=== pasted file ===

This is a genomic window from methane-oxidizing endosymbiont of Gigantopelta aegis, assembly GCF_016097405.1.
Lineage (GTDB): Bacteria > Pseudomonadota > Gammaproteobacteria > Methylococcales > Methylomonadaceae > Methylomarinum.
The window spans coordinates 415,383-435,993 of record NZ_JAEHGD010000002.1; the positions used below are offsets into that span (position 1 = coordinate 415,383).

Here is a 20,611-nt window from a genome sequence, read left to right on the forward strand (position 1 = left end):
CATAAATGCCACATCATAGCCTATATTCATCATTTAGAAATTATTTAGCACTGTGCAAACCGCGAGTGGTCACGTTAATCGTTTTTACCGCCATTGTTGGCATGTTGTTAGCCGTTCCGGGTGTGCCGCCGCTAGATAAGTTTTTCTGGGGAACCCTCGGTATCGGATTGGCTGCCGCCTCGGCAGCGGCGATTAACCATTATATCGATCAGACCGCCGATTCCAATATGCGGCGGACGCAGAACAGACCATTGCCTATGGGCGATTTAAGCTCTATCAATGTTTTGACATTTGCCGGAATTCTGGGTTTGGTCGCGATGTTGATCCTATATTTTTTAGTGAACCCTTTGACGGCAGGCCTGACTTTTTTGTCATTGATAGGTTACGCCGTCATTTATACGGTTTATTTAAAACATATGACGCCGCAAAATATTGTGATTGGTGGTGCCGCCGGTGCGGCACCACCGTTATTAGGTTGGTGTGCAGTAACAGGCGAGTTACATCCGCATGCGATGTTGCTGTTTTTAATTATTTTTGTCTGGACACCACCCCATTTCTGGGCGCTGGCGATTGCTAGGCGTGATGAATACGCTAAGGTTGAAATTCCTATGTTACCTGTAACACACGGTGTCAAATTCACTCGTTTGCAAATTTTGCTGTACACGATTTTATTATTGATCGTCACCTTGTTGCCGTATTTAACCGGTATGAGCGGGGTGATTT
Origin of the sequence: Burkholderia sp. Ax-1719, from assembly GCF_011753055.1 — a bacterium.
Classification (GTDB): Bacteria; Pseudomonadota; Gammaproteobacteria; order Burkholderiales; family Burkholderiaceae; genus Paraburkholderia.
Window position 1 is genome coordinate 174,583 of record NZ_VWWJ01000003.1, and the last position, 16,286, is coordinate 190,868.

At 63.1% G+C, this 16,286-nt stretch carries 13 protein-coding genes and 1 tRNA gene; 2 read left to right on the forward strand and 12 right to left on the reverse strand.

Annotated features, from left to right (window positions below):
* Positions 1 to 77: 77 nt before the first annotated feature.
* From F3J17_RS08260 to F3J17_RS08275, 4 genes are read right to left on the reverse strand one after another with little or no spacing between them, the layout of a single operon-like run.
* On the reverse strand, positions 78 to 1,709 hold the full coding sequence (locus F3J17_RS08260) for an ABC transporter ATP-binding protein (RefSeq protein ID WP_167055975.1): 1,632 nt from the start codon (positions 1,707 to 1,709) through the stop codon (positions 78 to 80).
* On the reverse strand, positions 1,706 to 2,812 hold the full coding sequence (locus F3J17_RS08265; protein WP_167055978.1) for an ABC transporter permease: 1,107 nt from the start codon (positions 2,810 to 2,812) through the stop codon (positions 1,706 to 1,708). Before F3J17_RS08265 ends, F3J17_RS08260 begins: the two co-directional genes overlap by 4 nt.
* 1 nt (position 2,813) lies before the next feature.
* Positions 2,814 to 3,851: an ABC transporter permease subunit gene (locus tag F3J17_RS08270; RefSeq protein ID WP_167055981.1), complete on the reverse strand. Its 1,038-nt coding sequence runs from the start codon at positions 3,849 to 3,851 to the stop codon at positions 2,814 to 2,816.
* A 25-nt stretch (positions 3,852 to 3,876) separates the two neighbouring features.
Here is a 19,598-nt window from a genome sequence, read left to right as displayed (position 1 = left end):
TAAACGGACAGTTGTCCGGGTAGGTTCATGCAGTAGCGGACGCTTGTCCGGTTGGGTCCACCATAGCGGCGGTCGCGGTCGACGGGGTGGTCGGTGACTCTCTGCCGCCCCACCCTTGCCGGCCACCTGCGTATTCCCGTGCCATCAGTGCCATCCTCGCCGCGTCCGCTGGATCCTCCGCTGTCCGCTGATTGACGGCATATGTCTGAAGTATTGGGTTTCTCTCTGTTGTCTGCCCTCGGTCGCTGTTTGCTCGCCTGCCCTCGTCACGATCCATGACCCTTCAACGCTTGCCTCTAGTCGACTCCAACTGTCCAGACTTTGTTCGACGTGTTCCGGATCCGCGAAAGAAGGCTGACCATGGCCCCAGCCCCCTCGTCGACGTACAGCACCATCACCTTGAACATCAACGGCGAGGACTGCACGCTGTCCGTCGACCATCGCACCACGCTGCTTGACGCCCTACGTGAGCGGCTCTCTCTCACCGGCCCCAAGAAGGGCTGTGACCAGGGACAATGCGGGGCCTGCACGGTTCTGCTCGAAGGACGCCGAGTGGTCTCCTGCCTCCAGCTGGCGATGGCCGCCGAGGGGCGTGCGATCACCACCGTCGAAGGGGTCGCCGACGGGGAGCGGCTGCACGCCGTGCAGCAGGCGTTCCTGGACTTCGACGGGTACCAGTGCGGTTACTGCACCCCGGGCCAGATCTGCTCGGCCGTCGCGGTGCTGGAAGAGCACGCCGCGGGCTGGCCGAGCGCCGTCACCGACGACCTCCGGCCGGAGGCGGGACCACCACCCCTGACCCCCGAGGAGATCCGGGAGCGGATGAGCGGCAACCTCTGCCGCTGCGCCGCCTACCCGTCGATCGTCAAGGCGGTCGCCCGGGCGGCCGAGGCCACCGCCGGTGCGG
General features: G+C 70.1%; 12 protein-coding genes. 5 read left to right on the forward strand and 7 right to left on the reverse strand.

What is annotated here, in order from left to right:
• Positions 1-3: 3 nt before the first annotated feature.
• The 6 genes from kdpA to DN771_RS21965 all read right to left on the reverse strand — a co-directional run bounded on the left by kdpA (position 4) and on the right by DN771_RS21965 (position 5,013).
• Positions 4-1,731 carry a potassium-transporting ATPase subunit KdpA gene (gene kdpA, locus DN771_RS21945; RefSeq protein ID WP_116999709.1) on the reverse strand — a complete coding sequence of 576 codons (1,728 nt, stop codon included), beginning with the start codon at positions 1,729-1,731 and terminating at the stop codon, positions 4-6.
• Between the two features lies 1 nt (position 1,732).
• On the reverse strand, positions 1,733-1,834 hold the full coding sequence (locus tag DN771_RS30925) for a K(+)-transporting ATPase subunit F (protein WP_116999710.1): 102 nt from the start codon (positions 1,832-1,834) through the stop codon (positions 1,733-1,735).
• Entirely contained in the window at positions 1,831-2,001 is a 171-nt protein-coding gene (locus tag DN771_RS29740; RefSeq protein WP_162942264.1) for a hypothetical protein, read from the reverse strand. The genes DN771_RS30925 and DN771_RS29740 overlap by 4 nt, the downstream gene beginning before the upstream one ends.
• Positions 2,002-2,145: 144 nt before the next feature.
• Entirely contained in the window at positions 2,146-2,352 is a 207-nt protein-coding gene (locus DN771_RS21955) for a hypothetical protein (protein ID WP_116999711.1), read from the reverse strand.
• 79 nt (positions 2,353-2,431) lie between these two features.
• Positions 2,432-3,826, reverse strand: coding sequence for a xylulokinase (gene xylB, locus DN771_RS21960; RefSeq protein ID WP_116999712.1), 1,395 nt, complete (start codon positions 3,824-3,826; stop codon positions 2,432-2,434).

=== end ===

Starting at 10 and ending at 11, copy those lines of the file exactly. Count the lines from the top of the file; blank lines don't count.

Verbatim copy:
Annotated features, from left to right (window positions below):
* Positions 1 to 77: 77 nt before the first annotated feature.